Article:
Interview with authors of 500 Common Chinese Idioms

Full disclosure: Sinoglot earns not even 一分钱 (one cent) if you click on the link below and buy the book. However, we do accumulate good vibes from the improvement of Zhonglish around the world.

Title: 500 Common Chinese Idioms (成语五百条)

I first found out about this book from Carl Gene, who gave it a ringing endorsement. When I received it for Christmas last year and started thumbing through, it wasn’t hard to see why: they have done chengyu right for the second language learner! The 500 are selected by frequency from six corpuses* of spoken and written language. For each chengyu, two example sentences are constructed – and very well constructed! And of course there is lots of detailed explanation about history and usage.

I was so smitten I wrote the authors a mash letter and asked for a Sinoglot** interview, which they were kind enough to accede to. Ladies and gentlemen, please welcome Liwei Jiao and Cornelius Kubler: Continue…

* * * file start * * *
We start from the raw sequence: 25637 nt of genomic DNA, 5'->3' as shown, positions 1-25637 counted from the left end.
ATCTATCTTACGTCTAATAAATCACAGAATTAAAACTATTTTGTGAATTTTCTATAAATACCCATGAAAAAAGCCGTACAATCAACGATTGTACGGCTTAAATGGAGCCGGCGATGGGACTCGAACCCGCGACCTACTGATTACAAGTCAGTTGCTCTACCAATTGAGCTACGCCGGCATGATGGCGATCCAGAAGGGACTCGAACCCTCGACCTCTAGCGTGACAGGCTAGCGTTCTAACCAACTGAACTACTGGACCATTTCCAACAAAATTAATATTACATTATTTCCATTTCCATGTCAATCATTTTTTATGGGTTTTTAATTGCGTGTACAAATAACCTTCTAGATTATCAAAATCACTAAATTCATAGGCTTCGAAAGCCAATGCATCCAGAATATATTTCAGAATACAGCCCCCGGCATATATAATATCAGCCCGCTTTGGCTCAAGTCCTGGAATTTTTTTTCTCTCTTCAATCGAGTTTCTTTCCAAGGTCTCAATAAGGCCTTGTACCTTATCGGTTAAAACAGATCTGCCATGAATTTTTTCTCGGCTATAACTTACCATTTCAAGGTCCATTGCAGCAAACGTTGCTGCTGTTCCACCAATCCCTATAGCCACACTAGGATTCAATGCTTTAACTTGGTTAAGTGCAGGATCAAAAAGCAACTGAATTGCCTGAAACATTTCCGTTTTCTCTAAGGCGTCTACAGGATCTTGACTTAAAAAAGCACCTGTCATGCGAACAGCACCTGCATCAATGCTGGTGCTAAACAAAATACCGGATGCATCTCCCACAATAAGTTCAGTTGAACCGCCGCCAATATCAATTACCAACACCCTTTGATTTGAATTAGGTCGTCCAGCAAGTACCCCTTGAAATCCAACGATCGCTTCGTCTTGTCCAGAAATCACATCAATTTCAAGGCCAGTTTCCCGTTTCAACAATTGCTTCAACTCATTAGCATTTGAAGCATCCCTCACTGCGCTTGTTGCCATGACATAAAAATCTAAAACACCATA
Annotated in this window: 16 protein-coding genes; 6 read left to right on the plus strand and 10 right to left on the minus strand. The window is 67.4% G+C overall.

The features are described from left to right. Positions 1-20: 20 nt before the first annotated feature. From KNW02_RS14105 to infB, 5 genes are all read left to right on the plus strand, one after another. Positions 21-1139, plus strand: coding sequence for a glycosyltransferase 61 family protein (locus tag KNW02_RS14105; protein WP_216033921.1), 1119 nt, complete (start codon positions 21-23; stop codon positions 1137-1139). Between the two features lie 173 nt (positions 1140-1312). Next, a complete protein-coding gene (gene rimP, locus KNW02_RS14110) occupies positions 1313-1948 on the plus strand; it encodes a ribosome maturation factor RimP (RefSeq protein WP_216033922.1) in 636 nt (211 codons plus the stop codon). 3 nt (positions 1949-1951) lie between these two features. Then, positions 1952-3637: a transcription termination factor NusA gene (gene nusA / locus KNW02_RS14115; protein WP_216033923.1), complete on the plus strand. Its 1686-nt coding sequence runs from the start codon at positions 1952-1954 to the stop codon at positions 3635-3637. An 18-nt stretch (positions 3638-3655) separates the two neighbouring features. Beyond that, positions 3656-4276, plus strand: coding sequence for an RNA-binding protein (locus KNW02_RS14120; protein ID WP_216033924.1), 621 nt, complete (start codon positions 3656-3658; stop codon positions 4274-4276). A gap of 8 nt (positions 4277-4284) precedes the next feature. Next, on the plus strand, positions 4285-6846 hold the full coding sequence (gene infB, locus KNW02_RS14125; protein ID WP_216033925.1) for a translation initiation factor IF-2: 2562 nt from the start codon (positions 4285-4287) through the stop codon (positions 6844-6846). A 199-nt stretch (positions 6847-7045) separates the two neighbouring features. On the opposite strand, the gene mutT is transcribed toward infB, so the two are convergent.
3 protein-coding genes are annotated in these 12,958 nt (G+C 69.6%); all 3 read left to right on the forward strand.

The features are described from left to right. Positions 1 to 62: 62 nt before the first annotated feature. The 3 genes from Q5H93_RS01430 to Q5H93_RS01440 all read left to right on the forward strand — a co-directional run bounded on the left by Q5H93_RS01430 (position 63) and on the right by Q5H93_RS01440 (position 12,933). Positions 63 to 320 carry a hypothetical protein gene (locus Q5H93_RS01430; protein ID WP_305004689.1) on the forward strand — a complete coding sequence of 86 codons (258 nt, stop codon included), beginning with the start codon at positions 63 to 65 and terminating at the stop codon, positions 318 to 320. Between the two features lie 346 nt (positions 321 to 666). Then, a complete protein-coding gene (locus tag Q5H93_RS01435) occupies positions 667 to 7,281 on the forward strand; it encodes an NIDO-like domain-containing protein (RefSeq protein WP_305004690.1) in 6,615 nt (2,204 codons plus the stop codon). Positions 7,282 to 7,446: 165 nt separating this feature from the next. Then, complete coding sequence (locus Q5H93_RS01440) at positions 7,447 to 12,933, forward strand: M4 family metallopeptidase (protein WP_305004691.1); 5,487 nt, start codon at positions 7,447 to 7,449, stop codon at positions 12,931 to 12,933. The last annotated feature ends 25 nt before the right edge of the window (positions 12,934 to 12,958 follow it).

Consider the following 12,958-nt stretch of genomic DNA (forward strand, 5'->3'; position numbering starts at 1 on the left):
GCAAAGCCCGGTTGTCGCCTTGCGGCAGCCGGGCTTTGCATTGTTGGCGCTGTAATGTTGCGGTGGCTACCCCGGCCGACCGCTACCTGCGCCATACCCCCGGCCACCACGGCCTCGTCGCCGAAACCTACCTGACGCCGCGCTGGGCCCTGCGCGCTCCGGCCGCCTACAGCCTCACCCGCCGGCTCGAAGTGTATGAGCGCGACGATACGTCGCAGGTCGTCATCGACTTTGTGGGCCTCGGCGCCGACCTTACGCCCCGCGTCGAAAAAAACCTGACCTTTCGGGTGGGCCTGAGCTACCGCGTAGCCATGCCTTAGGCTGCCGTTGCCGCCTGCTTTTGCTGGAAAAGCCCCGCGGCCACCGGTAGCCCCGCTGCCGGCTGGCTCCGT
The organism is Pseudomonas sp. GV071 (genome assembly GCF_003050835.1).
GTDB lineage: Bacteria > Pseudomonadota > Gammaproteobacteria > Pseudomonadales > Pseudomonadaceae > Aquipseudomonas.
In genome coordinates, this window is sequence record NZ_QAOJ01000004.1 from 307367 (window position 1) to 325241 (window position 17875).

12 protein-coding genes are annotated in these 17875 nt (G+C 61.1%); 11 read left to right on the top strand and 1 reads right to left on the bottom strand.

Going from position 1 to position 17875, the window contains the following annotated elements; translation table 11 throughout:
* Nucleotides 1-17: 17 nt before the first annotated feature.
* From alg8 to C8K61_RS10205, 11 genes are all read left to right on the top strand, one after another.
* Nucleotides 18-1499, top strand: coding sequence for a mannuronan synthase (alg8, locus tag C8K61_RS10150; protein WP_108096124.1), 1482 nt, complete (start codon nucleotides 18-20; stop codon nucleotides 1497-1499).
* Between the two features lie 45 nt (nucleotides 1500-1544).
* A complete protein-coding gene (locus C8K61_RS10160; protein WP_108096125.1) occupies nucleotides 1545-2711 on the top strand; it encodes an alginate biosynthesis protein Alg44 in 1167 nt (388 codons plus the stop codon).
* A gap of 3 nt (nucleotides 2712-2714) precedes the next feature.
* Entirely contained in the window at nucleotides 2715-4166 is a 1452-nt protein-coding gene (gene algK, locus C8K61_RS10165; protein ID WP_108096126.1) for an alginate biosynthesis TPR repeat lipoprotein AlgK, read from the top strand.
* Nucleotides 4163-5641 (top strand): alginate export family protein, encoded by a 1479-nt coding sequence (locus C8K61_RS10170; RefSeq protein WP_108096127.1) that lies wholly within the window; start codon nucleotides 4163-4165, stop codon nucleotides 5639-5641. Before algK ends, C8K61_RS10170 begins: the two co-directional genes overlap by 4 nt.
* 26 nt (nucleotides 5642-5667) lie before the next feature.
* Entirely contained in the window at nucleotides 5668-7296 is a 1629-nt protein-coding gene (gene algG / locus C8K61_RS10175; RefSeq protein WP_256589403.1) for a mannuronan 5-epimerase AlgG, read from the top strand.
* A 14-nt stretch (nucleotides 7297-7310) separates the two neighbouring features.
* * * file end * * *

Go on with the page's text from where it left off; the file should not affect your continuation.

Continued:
ჯუჯები ქართულ!

ხურო ჯუჯები

დილიდან ხურო ჯუჯები გამალებით მუშაობენ თავიანთ პატარა სახელოსნოში.  ქუჩაში გამაყრუებელი ხმაური გამოდის.  იცით, რამდენი საქმე აქვთ?!  ჯერ ციყვს წიგნის თაროები უნდა გამოუჩარხონ, მერე ეჭედელ ჯუჯას – მაგიდა და სკამები.  იმ კუს კი, ხუროებს ისე რომ ამხიარულებს, ახალ სკეიტბორდს უმზადებენ.


China Illustrata


In a recent Language Log post, Hanzi Smatter circa 1700, Victor Mair discusses what appear to be fake Chinese characters on a European work of art.  In the comments, he adds a reference to a 1666 encyclopedic Latin work on China:

The great polymath, Athanasius Kircher (1601/1602-1680) had himself never been to China, but had a deep interest in Chinese characters, which are featured prominently in his China Illustrata (images readily available on the Web). Although his depictions of Chinese characters are painstaking, they are often so fantastically elaborated that it is impossible to determine which ones he was trying to represent. Continue…

ABC E-C C-E Dictionary finally out